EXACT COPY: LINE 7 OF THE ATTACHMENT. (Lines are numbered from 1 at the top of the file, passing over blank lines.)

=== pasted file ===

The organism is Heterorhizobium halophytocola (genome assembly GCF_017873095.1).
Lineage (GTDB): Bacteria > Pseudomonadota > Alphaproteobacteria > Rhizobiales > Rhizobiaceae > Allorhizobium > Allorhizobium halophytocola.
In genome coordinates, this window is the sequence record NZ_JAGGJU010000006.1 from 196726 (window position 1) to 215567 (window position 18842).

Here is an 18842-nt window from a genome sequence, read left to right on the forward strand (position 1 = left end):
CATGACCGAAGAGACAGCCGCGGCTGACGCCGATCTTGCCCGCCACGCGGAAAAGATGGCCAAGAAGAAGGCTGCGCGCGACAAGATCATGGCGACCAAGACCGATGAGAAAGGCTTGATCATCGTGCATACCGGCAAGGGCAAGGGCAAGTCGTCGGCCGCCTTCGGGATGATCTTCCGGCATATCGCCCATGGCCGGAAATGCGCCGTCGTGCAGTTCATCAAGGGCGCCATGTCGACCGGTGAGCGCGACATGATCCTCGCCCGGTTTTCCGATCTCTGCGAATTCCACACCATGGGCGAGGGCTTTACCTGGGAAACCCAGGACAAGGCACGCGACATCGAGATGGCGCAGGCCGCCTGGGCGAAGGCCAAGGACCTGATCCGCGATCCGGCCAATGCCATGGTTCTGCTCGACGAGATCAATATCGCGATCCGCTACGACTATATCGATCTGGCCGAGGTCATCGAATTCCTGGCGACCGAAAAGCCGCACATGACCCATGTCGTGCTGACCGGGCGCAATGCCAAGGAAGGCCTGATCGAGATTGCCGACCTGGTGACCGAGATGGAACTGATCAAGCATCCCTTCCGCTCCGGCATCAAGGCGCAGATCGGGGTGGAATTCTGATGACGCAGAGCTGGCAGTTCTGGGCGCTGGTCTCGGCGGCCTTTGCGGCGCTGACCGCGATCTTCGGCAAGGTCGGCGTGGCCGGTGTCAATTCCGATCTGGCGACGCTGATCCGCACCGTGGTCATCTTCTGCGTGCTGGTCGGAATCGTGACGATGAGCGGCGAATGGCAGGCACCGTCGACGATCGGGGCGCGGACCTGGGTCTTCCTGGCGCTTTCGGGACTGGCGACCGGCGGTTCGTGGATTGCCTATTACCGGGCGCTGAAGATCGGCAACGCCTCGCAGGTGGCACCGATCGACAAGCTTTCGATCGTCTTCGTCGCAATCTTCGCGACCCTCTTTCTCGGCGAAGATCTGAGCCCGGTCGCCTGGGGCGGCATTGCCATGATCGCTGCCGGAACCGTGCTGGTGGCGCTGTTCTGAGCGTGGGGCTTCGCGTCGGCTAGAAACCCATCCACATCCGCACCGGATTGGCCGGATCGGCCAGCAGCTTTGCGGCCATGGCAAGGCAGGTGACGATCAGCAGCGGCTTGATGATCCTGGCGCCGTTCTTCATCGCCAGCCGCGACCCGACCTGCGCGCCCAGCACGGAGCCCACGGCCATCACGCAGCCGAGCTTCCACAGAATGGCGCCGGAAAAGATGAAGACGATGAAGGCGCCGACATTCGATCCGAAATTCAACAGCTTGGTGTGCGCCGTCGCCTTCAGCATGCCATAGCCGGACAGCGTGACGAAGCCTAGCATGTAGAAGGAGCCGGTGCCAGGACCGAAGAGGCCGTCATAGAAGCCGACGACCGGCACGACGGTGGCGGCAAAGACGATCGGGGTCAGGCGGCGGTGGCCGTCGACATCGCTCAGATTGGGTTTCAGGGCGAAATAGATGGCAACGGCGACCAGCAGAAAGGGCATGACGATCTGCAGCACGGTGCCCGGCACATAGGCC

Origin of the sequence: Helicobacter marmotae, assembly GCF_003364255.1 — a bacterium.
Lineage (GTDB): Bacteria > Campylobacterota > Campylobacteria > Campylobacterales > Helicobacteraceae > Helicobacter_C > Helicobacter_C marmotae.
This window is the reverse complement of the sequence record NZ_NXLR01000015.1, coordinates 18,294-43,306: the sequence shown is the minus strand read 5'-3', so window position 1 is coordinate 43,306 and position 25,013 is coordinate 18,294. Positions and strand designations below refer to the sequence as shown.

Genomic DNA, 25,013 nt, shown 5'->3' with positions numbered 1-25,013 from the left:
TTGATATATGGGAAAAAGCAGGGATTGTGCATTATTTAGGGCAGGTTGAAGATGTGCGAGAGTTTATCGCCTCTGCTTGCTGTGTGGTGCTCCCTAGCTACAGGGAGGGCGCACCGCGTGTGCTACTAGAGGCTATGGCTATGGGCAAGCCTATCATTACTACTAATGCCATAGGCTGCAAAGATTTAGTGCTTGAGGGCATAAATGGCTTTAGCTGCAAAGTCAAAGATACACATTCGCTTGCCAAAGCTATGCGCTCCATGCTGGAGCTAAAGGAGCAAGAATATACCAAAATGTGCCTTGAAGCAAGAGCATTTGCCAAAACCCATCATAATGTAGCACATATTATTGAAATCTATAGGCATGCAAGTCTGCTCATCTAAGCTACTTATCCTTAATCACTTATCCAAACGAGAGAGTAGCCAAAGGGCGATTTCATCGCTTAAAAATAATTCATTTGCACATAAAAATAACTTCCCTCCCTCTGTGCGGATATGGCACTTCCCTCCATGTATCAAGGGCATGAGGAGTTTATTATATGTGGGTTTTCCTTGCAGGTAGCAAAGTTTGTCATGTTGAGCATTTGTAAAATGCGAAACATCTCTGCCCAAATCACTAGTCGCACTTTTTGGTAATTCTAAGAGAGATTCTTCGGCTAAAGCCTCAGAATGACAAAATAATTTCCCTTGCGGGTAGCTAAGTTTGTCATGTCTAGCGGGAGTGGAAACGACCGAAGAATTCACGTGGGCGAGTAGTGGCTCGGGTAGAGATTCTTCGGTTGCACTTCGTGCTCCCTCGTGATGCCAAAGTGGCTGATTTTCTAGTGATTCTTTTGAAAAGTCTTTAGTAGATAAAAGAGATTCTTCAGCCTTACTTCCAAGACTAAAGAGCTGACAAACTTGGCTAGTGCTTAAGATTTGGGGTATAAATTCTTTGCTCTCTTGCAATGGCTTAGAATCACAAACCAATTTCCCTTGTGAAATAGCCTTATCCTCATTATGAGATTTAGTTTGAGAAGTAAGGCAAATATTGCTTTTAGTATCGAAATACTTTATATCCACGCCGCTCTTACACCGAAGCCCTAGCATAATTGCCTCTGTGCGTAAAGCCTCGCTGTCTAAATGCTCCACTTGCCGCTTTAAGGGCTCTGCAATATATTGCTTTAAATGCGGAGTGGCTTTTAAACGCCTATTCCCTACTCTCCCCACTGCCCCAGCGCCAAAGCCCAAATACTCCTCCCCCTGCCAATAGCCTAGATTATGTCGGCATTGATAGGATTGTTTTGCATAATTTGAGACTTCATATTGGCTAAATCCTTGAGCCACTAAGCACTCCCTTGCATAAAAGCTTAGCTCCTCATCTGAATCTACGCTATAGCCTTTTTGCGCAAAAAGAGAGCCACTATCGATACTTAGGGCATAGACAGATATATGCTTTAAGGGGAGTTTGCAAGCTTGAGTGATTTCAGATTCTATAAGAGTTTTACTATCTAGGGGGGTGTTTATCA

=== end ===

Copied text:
Lineage (GTDB): Bacteria > Campylobacterota > Campylobacteria > Campylobacterales > Helicobacteraceae > Helicobacter_C > Helicobacter_C marmotae.